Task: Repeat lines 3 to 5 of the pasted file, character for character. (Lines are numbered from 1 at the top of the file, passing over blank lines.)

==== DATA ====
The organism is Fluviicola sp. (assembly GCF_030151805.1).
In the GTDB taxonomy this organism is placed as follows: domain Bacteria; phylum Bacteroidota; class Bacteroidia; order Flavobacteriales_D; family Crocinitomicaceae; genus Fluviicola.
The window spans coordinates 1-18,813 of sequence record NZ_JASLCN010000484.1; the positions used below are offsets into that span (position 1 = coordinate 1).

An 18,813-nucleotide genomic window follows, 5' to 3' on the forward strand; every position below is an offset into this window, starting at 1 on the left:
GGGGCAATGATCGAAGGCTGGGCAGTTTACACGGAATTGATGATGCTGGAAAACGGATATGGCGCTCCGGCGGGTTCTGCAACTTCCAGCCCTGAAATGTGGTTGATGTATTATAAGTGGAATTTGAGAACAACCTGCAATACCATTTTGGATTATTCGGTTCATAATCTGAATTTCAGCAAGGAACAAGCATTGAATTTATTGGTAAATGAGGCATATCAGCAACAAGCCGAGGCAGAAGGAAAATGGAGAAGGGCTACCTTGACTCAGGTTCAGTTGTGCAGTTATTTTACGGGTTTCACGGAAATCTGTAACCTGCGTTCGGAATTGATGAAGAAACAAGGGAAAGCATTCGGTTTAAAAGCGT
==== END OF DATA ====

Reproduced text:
The window spans coordinates 1-18,813 of sequence record NZ_JASLCN010000484.1; the positions used below are offsets into that span (position 1 = coordinate 1).

An 18,813-nucleotide genomic window follows, 5' to 3' on the forward strand; every position below is an offset into this window, starting at 1 on the left:
GGGGCAATGATCGAAGGCTGGGCAGTTTACACGGAATTGATGATGCTGGAAAACGGATATGGCGCTCCGGCGGGTTCTGCAACTTCCAGCCCTGAAATGTGGTTGATGTATTATAAGTGGAATTTGAGAACAACCTGCAATACCATTTTGGATTATTCGGTTCATAATCTGAATTTCAGCAAGGAACAAGCATTGAATTTATTGGTAAATGAGGCATATCAGCAACAAGCCGAGGCAGAAGGAAAATGGAGAAGGGCTACCTTGACTCAGGTTCAGTTGTGCAGTTATTTTACGGGTTTCACGGAAATCTGTAACCTGCGTTCGGAATTGATGAAGAAACAAGGGAAAGCATTCGGTTTAAAAGCGT